Trimetazidine and related diseases


Trimetazidine is a partial fatty acid oxidation inhibitor that inhibits 3-ketoacyl CoA thiolase, one of the enzymes of fatty acid ß-oxidation. This results in an increase in glucose oxidation. In pressure overload-induced hypertrophied rat hearts, trimetazidine reduces glycolysis, enhances glucose oxidation, and improves post-ischemic recovery. The beneficial effect of trimetazidine on left ventricular function has been attributed to the preservation of intracellular myocardial high energy phosphate levels. Effects of trimetazidine on left ventricular (LV) cardiac phosphocreatine and adenosine triphosphate (PCr/ATP) ratio in patients with heart failure has been confirmed by Fragasso et al. However, in recent years, aside from their established roles as anti-anginal drugs in coronary artery disease, novel therapeutic applications for trimetazidine have been discovered for several other conditions including non-ischemic cardiomyopathy, sepsis, myocardial dysfunction induced by anti-cancer drugs, diabetic cardiomyopathy and contrast-induced nephropathy (CIN).

Trimetazidine and related diseases?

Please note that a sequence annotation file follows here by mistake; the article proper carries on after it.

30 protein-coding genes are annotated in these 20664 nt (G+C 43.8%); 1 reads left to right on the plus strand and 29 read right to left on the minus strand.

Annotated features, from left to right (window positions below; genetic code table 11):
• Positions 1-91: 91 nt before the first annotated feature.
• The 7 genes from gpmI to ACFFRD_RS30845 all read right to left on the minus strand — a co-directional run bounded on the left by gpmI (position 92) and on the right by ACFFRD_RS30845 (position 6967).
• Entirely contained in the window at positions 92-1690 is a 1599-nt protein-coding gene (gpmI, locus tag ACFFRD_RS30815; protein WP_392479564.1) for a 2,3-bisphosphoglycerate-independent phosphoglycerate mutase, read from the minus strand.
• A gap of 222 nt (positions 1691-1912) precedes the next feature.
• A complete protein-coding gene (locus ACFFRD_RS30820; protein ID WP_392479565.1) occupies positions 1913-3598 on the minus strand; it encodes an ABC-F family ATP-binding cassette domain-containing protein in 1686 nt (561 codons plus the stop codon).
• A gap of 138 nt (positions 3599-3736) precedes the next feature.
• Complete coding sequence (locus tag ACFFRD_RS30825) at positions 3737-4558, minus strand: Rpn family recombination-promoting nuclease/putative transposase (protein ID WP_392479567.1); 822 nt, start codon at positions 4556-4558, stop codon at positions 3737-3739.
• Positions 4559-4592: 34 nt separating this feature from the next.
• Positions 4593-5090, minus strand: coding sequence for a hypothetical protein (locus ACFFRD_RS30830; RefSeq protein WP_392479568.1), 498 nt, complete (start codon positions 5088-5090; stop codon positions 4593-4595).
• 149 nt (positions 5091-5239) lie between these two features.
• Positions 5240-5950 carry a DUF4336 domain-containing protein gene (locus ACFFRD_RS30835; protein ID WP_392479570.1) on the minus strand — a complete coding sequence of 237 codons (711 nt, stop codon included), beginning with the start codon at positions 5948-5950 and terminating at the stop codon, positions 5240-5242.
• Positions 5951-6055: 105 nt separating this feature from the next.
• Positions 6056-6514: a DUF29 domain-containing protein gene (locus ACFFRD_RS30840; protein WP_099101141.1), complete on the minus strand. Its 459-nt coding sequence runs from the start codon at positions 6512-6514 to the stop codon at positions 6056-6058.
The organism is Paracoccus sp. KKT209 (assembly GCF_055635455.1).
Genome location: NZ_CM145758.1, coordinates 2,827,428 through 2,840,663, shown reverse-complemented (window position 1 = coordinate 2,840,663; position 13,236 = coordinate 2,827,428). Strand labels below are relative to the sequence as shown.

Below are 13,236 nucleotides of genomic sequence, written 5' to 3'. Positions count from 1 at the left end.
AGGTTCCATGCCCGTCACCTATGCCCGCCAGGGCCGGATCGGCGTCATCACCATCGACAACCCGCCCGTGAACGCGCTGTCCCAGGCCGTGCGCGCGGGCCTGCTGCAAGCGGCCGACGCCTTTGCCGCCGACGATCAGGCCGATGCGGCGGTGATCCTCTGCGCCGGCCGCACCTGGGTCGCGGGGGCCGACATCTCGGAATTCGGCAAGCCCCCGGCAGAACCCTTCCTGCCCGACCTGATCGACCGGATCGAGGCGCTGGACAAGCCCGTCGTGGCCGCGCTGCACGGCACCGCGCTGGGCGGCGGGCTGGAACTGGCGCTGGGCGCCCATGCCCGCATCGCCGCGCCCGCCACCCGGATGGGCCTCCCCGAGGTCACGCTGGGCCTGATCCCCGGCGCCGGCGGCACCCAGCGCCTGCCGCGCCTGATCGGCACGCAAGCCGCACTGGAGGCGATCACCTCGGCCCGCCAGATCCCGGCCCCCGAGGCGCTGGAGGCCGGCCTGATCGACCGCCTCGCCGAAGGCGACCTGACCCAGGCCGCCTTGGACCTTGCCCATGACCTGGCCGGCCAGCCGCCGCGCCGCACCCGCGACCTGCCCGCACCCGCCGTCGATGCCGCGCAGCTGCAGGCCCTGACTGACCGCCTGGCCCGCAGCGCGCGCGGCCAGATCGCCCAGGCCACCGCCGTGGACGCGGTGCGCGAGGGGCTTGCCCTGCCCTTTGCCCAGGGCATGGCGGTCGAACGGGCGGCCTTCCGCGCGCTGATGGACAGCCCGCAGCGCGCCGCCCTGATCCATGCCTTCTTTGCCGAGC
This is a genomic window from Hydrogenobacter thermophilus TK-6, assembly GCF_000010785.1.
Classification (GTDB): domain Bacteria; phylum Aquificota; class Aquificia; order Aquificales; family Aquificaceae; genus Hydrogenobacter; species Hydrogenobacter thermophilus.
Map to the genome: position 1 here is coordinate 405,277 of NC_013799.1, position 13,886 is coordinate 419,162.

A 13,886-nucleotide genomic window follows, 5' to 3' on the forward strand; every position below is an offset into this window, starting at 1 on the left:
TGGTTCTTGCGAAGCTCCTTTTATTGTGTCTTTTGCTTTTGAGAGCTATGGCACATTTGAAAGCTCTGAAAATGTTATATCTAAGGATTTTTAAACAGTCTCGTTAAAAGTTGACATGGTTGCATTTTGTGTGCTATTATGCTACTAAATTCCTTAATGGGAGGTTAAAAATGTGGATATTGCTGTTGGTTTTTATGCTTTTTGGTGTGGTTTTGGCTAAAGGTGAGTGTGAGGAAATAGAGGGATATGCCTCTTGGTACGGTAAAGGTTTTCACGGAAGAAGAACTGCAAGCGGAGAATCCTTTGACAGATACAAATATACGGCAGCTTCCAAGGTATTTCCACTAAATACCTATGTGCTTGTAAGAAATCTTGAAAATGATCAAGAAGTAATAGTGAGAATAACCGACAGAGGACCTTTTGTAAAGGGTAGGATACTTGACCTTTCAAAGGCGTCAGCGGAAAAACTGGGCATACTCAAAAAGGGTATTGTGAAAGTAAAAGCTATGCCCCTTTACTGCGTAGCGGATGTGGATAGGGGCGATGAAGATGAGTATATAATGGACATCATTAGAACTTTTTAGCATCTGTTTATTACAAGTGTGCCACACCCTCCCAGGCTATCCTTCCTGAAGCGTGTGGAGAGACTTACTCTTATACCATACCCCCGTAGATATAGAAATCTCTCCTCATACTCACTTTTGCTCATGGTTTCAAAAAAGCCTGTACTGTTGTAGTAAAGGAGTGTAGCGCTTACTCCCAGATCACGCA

CAT# 10-101-126
Product Name Trimetazidine
CAS No. 5011-34-7
M.W/Mr. 266.35
Molecular Formula C14H24N2O3

Mechanisms of action of trimetazidine in heart failure

In heart failure patients, trimetazidine treatment is associated with a reduction of whole body resting energy expenditure. It is known that the rate of energy expenditure is related to increased serum free fatty acid oxidation and both energy expenditure and serum free fatty acid oxidation correlate with left ventricular ejection fraction (inversely) and growth hormone, epinephrine, and norepinephrine concentrations (positively). It has been shown that treatment with trimetazidine 3-months added to the conventional therapy, reduced whole body resting energy expenditure, along with the improvement of the NYHA functional class, quality of life, and left ventricular function, in patients with systolic heart failure, regardless of its etiology and diabetic status. The observation that the beneficial effect of trimetazidine on left ventricular function is paralleled by a reduction of whole body rate of energy expenditure underlies the possibility that the effect of trimetazidine may be also mediated through a reduction of metabolic demand at the level of the peripheral tissues and, in turn, to some sort of central (cardiac) relief. Therefore, reduction of whole body energy demand could be one of the principal mechanisms by which trimetazidine could improve symptoms and left ventricular function in patients with heart failure.

Trimetazidine and Non-ischemic cardiomyopathy